Copyright and Royalties
Estates are often the recipient of continuing “residuals” of monies that continue to come in post death for typically artistic endeavours, all due to the law of copyright.
For an explanation I went to the following government website to explain copyright.
You will see that it is relatively easy to assert a claim of copyright over these typically musical artistic, or written accomplishments that produce continued sales. The estate of deceased celebrities such as Marilyn Monroe annually receive funds due to copyright that by far exceed any amount of income that the lead actress turned during her lifetime.
In defining copyright, it notes:
If you produce original literary, dramatic, musical or artistic work, you’ll want to learn more about what copyright is and how you can use it to your advantage.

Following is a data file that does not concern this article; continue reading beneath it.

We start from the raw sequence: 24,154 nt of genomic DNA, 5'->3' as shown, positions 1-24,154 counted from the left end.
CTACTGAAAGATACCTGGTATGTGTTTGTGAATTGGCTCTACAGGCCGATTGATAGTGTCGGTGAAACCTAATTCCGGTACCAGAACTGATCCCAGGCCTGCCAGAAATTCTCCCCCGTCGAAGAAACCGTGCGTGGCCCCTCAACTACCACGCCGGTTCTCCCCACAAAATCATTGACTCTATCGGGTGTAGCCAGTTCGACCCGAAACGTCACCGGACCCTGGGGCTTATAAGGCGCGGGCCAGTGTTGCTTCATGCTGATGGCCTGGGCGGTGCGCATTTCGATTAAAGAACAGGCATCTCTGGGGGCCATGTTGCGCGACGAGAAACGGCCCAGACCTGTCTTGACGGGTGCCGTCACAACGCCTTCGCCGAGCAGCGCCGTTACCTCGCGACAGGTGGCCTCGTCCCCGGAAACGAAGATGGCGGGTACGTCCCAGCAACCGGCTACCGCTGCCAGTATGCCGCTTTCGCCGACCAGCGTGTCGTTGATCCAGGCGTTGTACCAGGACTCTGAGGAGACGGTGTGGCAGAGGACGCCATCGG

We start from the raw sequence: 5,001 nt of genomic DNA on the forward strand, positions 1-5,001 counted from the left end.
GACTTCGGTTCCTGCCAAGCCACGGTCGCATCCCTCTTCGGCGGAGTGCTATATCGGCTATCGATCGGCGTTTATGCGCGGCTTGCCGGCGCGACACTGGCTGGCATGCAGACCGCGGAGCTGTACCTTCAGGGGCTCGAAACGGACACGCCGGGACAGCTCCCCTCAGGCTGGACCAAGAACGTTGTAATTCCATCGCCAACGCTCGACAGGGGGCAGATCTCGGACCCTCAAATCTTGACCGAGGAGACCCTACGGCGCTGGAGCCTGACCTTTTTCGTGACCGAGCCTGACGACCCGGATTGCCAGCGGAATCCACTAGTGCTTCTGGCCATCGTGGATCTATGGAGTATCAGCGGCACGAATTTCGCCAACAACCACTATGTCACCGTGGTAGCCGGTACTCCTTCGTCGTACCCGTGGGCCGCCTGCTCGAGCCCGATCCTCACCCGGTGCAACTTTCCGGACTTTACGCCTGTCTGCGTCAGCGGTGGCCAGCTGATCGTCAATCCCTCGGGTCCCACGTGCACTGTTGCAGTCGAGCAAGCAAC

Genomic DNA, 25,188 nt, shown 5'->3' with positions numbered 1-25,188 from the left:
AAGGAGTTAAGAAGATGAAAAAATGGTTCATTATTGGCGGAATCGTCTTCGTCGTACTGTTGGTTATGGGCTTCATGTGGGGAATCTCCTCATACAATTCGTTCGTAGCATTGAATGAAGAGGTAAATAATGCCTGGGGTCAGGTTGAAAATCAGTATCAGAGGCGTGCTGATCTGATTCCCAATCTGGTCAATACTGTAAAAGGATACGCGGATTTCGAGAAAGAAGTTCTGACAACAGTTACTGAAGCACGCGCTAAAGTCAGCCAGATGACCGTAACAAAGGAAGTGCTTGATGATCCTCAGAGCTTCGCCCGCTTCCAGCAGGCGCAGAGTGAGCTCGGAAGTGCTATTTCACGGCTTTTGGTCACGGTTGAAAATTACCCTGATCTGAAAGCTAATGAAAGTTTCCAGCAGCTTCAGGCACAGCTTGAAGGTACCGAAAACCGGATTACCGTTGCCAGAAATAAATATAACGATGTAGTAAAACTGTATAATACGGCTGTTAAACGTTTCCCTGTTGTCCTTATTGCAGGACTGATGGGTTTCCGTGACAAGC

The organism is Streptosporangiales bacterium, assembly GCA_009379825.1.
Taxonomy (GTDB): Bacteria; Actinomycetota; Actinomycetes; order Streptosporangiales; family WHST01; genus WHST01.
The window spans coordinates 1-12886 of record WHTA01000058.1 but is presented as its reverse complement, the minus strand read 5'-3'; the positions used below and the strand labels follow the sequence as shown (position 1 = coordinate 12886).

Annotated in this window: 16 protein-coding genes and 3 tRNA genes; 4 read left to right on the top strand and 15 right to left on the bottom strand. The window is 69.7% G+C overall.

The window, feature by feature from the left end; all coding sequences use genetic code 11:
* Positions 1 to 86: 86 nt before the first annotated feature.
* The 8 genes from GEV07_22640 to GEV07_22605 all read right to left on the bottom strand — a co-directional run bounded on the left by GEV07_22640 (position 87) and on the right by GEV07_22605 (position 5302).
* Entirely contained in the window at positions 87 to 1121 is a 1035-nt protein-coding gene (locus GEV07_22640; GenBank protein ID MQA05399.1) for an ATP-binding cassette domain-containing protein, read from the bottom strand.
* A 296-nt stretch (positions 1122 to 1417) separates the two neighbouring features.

Copyright is the exclusive legal right to produce, reproduce, publish or perform an original literary, artistic, dramatic or musical work. The creator is usually the copyright owner. However, an employer- for example, a film studio-may have copyright in works created by employees unless there is an agreement in place stating otherwise.
When you own the copyright in a work, you control how it is used in order to protect its value. Others who want to use the work have to buy or otherwise get your permission.
Generally, an original work is automatically protected by copyright the moment you create it. By registering your copyright, you receive a certificate issued by the Canadian Intellectual Property Office that can be used in court as evidence that you own it.
Your copyright exists in Canada during your lifetime and for 50 years following your death. After that, the work is in the public domain, and anyone can use it. This is true for most works, but there are exceptions.